According to many researches, it seems that exercise alone, with no change in your diet – especially among those with weight gaining tendencies – won’t achieve the negative energy balance that could cause weight loss. It’s true that if an overweight person would start engaging in intensive physical activities like triathlons, riding mountain bikes, marathons etc., he/she would be likely to affect the energy balance to some extent. Unfortunately most people, especially the overweight among us, don’t participate in those kinds of activities.
More importantly, weight loss by the numbers is only part of the story – the ultimate goal is health, and weight loss efforts concurrent with poor dietary choices constitute a ticking time bomb that may result in fatigue, injury, illness, and even significant weight regain.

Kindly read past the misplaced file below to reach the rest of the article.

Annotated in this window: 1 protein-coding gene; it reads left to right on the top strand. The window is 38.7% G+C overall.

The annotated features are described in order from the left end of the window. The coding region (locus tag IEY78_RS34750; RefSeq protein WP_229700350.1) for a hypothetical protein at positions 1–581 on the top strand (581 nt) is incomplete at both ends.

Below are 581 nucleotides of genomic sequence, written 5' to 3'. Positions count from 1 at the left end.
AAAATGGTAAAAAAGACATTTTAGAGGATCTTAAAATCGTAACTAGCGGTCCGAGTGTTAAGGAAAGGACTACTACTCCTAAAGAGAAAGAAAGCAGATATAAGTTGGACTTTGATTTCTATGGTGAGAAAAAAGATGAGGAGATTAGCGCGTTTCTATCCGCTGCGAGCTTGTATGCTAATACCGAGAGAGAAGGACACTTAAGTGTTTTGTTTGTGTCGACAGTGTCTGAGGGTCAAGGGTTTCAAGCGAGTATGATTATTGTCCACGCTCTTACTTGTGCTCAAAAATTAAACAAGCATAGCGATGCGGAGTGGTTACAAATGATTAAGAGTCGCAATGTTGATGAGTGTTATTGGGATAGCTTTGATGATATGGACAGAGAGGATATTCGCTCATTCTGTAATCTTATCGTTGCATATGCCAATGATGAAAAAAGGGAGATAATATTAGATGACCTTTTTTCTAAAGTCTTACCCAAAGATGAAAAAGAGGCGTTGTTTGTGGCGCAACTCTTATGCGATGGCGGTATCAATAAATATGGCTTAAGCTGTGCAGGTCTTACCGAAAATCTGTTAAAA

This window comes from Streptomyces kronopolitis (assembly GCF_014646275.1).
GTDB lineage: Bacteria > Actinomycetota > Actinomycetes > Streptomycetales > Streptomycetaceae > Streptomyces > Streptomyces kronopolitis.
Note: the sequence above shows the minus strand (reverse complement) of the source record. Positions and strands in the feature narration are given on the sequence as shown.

So how do nutrition and exercise affect each other? It is known that the ratio of metabolism to body weight varies between body types, and is dependent on genetics, initial weight, and activity level beyond exercise, therefore making it necessary for some people work harder to reach their goals. Some overweight, sedentary individuals respond immediately to an increase in physical activity and “right-sizing” of their eating, later reaching a plateau in their weight loss as muscles get used to the physical activity (requiring some patience and perhaps introduction of new activities). Others find that their metabolism is naturally slower, and that just as this contributed to their initial weight gain, it will also require a doubling of their weight loss efforts; in some cases, the excess weight – especially if severe – may mean that the exercise they do cannot initially be as intense as is ultimately needed for optimal results.